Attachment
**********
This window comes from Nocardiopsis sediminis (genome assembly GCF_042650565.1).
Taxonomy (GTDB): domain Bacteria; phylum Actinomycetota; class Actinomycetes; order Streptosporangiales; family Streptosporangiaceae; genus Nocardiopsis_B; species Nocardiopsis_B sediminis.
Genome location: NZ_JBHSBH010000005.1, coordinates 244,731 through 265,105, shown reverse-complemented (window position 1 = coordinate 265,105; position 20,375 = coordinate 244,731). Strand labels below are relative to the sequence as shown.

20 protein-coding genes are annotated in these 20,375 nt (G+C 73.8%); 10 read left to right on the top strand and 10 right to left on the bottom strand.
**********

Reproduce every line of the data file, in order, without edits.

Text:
This window comes from Nocardiopsis sediminis (genome assembly GCF_042650565.1).
Taxonomy (GTDB): domain Bacteria; phylum Actinomycetota; class Actinomycetes; order Streptosporangiales; family Streptosporangiaceae; genus Nocardiopsis_B; species Nocardiopsis_B sediminis.
Genome location: NZ_JBHSBH010000005.1, coordinates 244,731 through 265,105, shown reverse-complemented (window position 1 = coordinate 265,105; position 20,375 = coordinate 244,731). Strand labels below are relative to the sequence as shown.

20 protein-coding genes are annotated in these 20,375 nt (G+C 73.8%); 10 read left to right on the top strand and 10 right to left on the bottom strand.